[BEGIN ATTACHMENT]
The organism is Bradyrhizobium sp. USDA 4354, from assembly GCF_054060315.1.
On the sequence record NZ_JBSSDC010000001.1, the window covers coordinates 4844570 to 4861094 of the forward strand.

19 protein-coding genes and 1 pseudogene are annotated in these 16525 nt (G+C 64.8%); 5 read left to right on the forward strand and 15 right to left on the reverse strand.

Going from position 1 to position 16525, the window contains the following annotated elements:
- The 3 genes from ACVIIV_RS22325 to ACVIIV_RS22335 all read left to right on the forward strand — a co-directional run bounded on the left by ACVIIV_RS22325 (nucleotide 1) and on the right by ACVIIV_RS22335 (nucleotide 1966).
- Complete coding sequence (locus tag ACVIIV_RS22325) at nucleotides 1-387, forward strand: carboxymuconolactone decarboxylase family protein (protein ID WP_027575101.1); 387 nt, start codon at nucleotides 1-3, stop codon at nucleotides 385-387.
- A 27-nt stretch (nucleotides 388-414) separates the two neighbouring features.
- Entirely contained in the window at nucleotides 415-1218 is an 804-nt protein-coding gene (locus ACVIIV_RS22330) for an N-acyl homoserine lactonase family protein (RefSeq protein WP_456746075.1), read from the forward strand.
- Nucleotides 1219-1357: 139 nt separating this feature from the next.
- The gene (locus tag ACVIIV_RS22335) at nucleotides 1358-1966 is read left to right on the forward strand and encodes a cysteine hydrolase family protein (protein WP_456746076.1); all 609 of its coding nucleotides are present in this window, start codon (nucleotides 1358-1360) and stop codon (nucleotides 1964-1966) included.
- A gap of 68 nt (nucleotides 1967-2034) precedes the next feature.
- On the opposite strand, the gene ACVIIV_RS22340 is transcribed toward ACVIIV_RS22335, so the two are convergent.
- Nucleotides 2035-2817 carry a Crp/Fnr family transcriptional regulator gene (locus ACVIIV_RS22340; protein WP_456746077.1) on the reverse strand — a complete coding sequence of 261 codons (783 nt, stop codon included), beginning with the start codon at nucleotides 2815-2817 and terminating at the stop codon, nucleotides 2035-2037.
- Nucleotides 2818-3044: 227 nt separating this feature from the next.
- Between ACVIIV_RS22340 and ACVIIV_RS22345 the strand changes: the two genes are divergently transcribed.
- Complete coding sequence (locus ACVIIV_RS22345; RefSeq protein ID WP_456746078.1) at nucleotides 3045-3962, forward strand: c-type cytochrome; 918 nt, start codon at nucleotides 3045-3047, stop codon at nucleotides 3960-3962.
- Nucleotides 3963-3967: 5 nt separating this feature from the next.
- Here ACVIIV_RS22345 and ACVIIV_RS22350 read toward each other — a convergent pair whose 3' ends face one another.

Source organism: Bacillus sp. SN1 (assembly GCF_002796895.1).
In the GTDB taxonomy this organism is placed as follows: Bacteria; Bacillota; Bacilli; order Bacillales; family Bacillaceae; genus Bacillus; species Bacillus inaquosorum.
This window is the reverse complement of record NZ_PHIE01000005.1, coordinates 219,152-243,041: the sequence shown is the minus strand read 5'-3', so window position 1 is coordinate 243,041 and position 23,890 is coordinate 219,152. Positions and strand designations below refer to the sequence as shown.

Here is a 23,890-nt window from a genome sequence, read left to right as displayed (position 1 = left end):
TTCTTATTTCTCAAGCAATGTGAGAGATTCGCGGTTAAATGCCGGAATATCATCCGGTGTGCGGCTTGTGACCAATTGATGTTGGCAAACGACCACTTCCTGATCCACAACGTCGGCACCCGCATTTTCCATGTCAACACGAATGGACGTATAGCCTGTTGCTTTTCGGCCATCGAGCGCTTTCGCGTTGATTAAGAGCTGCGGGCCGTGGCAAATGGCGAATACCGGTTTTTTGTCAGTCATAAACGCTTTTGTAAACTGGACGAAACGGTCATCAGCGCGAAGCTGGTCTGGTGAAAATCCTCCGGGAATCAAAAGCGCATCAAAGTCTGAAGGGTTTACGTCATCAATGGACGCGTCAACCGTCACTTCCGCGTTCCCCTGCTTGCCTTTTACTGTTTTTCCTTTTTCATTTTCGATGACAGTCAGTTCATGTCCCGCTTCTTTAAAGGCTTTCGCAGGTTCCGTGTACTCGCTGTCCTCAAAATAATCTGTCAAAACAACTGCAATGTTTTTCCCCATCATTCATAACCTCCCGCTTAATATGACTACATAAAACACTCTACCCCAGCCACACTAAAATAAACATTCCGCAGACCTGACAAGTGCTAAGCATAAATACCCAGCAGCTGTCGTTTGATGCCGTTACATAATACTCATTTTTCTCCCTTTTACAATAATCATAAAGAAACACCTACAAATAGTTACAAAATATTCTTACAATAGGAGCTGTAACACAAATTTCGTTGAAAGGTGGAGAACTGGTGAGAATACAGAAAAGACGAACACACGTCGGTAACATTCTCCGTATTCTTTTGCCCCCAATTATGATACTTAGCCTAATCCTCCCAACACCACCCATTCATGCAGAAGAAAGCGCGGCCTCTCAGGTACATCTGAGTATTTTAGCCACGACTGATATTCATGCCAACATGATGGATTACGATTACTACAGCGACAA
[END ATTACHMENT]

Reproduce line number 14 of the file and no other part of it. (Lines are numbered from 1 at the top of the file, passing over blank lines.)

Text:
- Nucleotides 2818-3044: 227 nt separating this feature from the next.